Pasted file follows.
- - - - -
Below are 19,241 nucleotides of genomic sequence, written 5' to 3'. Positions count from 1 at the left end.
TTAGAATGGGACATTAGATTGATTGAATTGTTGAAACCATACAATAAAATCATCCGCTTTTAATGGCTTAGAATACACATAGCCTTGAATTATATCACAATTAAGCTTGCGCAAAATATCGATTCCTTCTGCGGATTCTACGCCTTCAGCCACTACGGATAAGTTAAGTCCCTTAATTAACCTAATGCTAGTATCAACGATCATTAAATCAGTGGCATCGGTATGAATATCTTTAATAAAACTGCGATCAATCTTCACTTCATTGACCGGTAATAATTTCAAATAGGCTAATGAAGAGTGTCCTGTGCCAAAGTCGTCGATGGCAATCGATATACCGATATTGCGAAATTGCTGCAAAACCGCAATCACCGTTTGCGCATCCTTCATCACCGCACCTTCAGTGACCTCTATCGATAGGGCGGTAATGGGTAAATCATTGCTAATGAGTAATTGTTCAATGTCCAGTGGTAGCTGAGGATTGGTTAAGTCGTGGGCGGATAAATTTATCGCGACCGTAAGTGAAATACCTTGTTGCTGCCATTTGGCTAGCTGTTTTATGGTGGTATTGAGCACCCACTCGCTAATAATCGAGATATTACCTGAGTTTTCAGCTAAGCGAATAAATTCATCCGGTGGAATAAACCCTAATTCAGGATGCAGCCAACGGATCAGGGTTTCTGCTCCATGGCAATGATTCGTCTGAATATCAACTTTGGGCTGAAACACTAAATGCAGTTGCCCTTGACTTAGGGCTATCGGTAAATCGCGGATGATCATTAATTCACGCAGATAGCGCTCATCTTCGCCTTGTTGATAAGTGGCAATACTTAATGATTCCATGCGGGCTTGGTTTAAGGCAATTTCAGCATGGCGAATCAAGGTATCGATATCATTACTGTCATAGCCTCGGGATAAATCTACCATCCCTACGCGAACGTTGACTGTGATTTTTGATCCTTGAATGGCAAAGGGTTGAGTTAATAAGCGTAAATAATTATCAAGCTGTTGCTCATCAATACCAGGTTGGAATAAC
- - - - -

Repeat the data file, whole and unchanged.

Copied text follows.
Below are 19,241 nucleotides of genomic sequence, written 5' to 3'. Positions count from 1 at the left end.
TTAGAATGGGACATTAGATTGATTGAATTGTTGAAACCATACAATAAAATCATCCGCTTTTAATGGCTTAGAATACACATAGCCTTGAATTATATCACAATTAAGCTTGCGCAAAATATCGATTCCTTCTGCGGATTCTACGCCTTCAGCCACTACGGATAAGTTAAGTCCCTTAATTAACCTAATGCTAGTATCAACGATCATTAAATCAGTGGCATCGGTATGAATATCTTTAATAAAACTGCGATCAATCTTCACTTCATTGACCGGTAATAATTTCAAATAGGCTAATGAAGAGTGTCCTGTGCCAAAGTCGTCGATGGCAATCGATATACCGATATTGCGAAATTGCTGCAAAACCGCAATCACCGTTTGCGCATCCTTCATCACCGCACCTTCAGTGACCTCTATCGATAGGGCGGTAATGGGTAAATCATTGCTAATGAGTAATTGTTCAATGTCCAGTGGTAGCTGAGGATTGGTTAAGTCGTGGGCGGATAAATTTATCGCGACCGTAAGTGAAATACCTTGTTGCTGCCATTTGGCTAGCTGTTTTATGGTGGTATTGAGCACCCACTCGCTAATAATCGAGATATTACCTGAGTTTTCAGCTAAGCGAATAAATTCATCCGGTGGAATAAACCCTAATTCAGGATGCAGCCAACGGATCAGGGTTTCTGCTCCATGGCAATGATTCGTCTGAATATCAACTTTGGGCTGAAACACTAAATGCAGTTGCCCTTGACTTAGGGCTATCGGTAAATCGCGGATGATCATTAATTCACGCAGATAGCGCTCATCTTCGCCTTGTTGATAAGTGGCAATACTTAATGATTCCATGCGGGCTTGGTTTAAGGCAATTTCAGCATGGCGAATCAAGGTATCGATATCATTACTGTCATAGCCTCGGGATAAATCTACCATCCCTACGCGAACGTTGACTGTGATTTTTGATCCTTGAATGGCAAAGGGTTGAGTTAATAAGCGTAAATAATTATCAAGCTGTTGCTCATCAATACCAGGTTGGAATAAC